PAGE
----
Prohibition

TheU.S. has been trying to reduce the abuse of alcohol throughprohibition for many years. The establishment of the Anti-SaloonLeague in 1893 enhanced the prohibition movement (Ohio StateUniversity, 2016). However, the ban became successful when theEighteenth Amendment was made in the 1919 (OSU, 2016). The amendmentnullified license of manufacturing, sale, and the distribution ofalcohol. The idea of alcohol prohibition sounds good in theory, butthe enforcement is quite impractical.

Alcoholwas prohibited in the U.S. for four major reasons. First, thenational mood during the First World War encouraged the country toadopt measures that could keep citizens alert. The Anti-Saloonmovement also played a critical role in creating this mood byincreasing the popularity of an idea that the consumption of alcoholwas damaging the society (Kucerova, 2011). Therefore, the notion oflimiting the amount of alcohol that was consumed by Americans wasintended to protect the society from the damaging effects of thealcohol.

Secondly,religious groups contributed towards the debate by supporting anargument that excessive consumption of alcoholic products wasinconsistent with the will of God. Consumers of the products tend tolose self-control, which increase the chances of engaging inactivities (such as fighting) that violate God’s commandments(Kucerova, 2011). Apart from reducing the negative effects associatedwith the abuse of the product, probation would also enhance safetyand stability in the American society.

Third,the stakeholders in the area of policy making were motivated by moralreasons when designing laws that would prohibit the use of alcohol inthe country. The moral reasoning also became popular during the FirstWorld War. Many Americans argued that it would appear immoral if asection of Americans will continue enjoying alcohol, bearing in mindthat the nation’s young men were busy fighting for the safety aswell as the survival of their country (Lerner, 2011). Therefore,prohibition would create a chance for people to reflect on mattersthat would be considered to be of the national interest.

Lastly,alcohol bans are supported by practical reasons, such as the need tohave a population that is economically productive. Supporters of theEighteenth Amendment and other laws that have been formulated in theU.S. with the objective of limiting the rate of alcohol consumptionmanaged to convince the policy makers that a sober population is moreproductive (Kucerova, 2011). For example, it was projected that adecrease in the number of citizens using the product would result inan increase in the production of significant crops. In addition, theclosure of breweries would enhance the supply of barley for moresignificant uses, other than the production of alcohol.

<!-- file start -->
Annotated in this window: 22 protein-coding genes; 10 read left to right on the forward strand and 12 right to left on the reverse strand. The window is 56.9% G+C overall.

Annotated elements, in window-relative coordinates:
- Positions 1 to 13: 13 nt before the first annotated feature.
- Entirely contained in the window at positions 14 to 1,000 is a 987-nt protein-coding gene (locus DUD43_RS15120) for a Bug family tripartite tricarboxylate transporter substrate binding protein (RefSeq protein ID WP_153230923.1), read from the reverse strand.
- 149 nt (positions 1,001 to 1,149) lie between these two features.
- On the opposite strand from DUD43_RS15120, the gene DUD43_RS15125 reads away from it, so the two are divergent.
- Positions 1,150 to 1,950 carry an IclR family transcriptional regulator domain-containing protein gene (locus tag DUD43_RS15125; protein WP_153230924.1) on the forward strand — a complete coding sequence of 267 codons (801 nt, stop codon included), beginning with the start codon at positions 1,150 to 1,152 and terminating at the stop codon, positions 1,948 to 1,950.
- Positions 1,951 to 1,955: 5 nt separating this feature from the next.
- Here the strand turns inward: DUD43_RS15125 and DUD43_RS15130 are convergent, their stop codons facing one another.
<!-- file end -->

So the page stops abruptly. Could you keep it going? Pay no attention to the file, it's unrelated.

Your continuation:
laws were formulated for good reasons, but they resulted in somenegative effects. The laws made millions of the Americans criminals,since many of them started producing illegal alcohol in order tosatisfy the addicted population (Kucerova, 2011). It is estimatedthat the per capita post-prohibition consumption rate reached 1.63gallons, which represented an increase in the rate of the abuse ofalcohol by 11.64 % compared to pre-prohibition use (U.S. Departmentof Justice and Drug Enforcement Administration, 2015). The data is aclear proof of the fact that prohibition laws did not work asexpected.

Inaddition, the laws increased the rate of corruption among the lawenforcers, who were bribed in order to allow citizens to produce andconsume illegal brews. The access to illegal brews increased thehealth risk and chances of alcohol related deaths. For example, datashow that deaths associated with the abuse of alcohol had reduced in1919, but an exponential rate of increase was reported in 1922onwards (DJDEA, 2016). The increase was attributed to the rise in theaccessibility of illegal brews. Moreover, prohibition resulted in anegative economic impact, where the entire country lost revenue worthabout $ 11 billion and another $ 300 million in the form of the costof enforcing the law (Lerner, 2011). Therefore, the net economiceffect was negative.

Inconclusion, the idea of prohibiting alcohol was based on positivereasons, but the net effect was negative. The intentions of thelawmakers were to establish a sober society, give people a chance toreflect on the national issues, and expand the population of theeconomically productive population. However, it resulted in the lossof revenue, corruption, and access to illegal brew. In overall,prohibition sounds good in theory, but it does not work as expected.

References

Kucerova,Z. (2011). in the United States of America: 1920-1933.Masaryka: Tomas Bata University in Zlin.

Lerner,M. (2011). Unintended consequences. WETA.Retrieved September 7, 2016, fromhttp://www.pbs.org/kenburns/prohibition/unintended-consequences/

TheOhio State University (2016). Temperance and prohibition: Whyprohibition? OhioState University.Retrieved September 7, 2016, fromhttps://prohibition.osu.edu/why-prohibition

U.S.Department of Justice Drug Enforcement Administration (2015). Didalcohol use decrease during alcohol prohibition? DJDEA.Retrieved September 7, 2016, fromhttp://www.druglibrary.org/prohibitionresults1.htm